1973. More teams in different sports were formed, and by

and lifelong physical activities.

the 1979-80 school year, 65% of students participated in interscholastic athletic competition.

Lake Highland Preparatory School—38

Athletics—39 Arts—2

Lake Highland Preparatory School—40

“LHPS athletes are truly blessed to mature in a place where leadership skills are fostered, competitive experiences are affirmed, and long-lasting relationships are established.” Chavonne Taylor, Associate Director of Athletics

In May of 1981, President Higginbotham urged the Board of Trustees to create and fund the position of athletic director, initially held by Gary Kornfield and then by Tom Ruby. In the fall of 1981, the football team posted its best year in the nine-year history of football at LHPS, earning a 9-1 record and a ranking of seventh in the state. The athletic programs continued to thrive through the decade—especially the basketball teams, which were consistent contenders, winning district championships and advancing to the state playoffs.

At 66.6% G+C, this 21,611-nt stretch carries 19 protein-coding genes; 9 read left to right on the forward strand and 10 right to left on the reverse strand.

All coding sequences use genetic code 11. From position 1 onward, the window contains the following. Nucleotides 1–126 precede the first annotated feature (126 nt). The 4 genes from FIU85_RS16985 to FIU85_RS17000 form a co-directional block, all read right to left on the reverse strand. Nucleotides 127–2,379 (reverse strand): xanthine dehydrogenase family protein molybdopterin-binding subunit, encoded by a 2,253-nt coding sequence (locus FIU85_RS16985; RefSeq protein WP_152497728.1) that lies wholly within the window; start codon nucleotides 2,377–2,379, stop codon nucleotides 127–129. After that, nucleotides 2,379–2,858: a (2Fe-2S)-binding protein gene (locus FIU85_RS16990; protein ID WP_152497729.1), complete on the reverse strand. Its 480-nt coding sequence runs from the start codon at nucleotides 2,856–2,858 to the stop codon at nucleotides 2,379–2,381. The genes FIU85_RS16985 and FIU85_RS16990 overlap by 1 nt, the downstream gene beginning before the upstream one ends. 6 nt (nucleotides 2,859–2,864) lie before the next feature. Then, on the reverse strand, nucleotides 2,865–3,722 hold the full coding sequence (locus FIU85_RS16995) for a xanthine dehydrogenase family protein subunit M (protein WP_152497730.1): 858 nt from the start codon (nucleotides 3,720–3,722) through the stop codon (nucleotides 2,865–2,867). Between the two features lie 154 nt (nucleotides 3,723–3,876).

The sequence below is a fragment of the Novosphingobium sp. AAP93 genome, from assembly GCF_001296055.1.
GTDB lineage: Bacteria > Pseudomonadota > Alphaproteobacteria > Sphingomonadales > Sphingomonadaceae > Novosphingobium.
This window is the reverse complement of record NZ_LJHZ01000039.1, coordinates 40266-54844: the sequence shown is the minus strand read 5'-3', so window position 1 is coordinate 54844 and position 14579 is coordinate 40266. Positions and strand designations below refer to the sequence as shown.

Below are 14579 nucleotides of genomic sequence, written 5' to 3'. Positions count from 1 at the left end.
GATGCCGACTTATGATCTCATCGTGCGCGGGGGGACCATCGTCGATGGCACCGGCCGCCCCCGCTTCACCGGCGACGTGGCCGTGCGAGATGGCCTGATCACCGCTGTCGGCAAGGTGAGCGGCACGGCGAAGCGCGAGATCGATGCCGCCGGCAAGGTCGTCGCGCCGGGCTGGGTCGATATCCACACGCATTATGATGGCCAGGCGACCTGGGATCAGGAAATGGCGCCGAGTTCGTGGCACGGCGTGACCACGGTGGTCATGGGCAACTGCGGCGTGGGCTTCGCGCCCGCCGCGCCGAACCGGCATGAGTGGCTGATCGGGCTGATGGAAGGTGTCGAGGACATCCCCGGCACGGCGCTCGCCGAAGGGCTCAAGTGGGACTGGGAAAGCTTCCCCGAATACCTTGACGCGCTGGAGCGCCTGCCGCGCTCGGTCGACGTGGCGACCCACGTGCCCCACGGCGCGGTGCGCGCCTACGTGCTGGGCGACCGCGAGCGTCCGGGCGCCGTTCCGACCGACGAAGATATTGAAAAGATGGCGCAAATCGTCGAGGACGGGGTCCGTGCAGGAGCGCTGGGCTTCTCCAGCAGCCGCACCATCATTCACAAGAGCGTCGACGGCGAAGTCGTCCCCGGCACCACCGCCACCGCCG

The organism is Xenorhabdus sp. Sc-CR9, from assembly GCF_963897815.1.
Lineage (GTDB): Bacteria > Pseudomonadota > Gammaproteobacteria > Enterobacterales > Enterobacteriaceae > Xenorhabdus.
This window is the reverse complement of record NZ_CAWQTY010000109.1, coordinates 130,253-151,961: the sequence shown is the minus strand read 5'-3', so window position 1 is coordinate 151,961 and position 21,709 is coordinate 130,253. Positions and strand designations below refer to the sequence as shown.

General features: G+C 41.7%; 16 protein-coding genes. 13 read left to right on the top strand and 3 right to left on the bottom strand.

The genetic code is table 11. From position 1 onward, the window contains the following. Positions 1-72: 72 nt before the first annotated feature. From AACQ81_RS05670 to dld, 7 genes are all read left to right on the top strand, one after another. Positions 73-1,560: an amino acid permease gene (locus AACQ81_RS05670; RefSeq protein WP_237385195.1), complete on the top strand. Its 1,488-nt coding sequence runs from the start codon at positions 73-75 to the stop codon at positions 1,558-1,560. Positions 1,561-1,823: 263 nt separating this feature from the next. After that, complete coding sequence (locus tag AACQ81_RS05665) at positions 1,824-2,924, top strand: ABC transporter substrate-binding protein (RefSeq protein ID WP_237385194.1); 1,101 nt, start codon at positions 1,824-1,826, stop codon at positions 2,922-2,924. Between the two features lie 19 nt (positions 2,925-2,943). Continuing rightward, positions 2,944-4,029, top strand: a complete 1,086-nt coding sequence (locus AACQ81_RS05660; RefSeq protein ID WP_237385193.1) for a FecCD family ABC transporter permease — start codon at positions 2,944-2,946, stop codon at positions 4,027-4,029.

A Lake Highland alumnus vividly recalls the lively atmosphere of the 1980s, when competitors knew exactly what to expect upon entering the school’s stadium. Opponents played a well-coached team that never, ever gave up. Student spectators were rowdy, funny, fired-up, armed with face paint and homemade banners, singing spirited songs to match the play of the moment. Then, as now, everyone who attends a Lake Highland sporting event notices the distinctly interactive experience and lively attitude that the students and their families create.

By the mid-1990s, NCAA Division I colleges were recruiting Highlanders because of the success of the school’s teams. The 1998-99 school year marked the first state championship for the school as the girls basketball team achieved top honors. Their success helped Lake Highland win the Sunshine Cup All-Sports Award for Florida 2A schools, an award celebrating the success of all varsity teams. The girls teams collectively placed first in the state, and the boys teams placed fourth, giving the school the highest ranking. Lake Highland won again in 2002, this time for the girls program, boys program, and overall program.